How To Tell A Story With Words And Music, Part 1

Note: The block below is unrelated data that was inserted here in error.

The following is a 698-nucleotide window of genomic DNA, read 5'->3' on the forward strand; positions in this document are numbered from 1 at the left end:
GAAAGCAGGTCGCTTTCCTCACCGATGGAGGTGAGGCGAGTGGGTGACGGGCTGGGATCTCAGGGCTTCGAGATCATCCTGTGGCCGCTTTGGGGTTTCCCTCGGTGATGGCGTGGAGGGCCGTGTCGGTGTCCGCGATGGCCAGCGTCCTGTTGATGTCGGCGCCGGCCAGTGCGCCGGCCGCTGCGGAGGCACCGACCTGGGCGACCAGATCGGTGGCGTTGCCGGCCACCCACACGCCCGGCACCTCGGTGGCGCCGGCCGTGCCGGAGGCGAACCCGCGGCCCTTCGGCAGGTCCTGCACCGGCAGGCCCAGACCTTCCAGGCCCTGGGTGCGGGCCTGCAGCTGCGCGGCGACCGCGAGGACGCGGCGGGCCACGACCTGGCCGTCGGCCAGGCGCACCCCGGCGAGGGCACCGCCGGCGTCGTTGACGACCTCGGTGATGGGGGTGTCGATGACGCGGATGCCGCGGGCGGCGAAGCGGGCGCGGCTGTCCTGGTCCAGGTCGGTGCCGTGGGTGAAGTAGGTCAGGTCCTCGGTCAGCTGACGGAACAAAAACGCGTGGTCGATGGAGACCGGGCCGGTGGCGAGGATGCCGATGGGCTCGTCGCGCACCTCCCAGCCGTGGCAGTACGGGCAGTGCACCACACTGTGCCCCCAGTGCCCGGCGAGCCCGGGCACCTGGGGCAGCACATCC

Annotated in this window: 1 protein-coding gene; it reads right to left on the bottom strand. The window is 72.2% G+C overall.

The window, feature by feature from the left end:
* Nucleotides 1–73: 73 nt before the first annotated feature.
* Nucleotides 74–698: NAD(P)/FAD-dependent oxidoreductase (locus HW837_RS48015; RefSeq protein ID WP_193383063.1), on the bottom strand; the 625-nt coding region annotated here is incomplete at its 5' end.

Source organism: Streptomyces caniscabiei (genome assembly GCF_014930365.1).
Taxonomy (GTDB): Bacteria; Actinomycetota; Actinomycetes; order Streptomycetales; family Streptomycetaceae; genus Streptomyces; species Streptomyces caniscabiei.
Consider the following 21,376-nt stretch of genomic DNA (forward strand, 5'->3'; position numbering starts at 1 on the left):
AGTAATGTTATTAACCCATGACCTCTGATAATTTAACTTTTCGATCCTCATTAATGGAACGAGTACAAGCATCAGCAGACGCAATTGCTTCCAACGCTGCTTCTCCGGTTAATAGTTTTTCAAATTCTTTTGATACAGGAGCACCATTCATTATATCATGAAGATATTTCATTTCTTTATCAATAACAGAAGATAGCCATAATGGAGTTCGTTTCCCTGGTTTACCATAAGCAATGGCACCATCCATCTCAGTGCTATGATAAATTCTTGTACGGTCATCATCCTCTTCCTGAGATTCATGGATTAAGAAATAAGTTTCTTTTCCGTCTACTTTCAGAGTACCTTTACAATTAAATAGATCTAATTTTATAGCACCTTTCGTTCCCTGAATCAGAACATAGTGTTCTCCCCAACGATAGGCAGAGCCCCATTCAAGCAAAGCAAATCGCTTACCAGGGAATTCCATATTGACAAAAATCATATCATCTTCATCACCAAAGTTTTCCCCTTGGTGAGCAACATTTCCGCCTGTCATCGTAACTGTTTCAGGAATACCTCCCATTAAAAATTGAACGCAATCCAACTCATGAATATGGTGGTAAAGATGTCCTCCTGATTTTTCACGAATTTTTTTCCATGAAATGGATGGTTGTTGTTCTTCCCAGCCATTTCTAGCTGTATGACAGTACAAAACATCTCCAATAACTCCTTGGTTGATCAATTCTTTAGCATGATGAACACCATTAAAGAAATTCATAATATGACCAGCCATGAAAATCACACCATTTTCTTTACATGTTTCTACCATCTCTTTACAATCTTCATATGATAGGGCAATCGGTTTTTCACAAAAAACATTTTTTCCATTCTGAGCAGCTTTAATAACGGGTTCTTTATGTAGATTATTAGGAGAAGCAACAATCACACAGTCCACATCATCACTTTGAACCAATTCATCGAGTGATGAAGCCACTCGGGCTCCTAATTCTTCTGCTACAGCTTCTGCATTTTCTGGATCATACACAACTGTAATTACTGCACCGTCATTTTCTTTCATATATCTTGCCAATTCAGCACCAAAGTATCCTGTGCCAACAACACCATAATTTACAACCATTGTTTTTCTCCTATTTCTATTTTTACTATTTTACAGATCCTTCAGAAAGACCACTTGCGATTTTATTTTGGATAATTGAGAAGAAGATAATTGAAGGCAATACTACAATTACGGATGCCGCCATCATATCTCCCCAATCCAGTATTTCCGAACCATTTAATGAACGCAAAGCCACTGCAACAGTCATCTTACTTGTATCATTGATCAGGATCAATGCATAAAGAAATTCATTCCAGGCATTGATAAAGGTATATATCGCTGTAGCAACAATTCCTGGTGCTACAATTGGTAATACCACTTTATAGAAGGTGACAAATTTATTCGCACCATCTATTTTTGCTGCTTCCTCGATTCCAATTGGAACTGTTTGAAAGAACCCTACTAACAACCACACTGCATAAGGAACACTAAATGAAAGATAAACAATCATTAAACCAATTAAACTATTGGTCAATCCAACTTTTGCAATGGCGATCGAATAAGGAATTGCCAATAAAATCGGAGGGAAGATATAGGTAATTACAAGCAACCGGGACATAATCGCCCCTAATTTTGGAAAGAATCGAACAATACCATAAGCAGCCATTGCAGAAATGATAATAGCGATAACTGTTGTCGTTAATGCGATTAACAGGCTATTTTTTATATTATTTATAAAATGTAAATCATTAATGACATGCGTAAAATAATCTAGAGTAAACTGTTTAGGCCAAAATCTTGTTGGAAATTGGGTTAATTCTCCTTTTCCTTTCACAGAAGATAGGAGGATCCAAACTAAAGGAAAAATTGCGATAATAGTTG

[caption id="attachment_202599" align="aligncenter" width="800"] Ernest Hemingway wasn't a songwriter, but he was a master of economy with language. Photo: Public Domain[/caption] This is the first part of an ongoing series: How To Tell a Story with Words and Music. Over the course of these lessons we will be discussing narrative principles and devices that can make our ‘story-songs’ connect with listeners on a deeper level than ever before. Everyone loves a good story, especially one well told. So let’s get started. The first principle underlying good narrative development in songwriting is Limitation and Economy. We are the Swiss watchmakers of the narrative world. In telling our stories, we must be thorough yet concise. The Greek poet Simonides made his living writing inscriptional verse on graves of the wealthy and powerful. Because his inscriptions had to fit on the stones bought for them, he had to be both creative and exacting. Hemingway’s inspiration was the telegraph, which taught him that every word costs something. For songwriters it's a combination of the lyric, melodic, and harmonic choices we employ within a limited time frame of three-and-a-half minutes, give or take. If done right Limitation naturally leads to Economy -- the maximum development…

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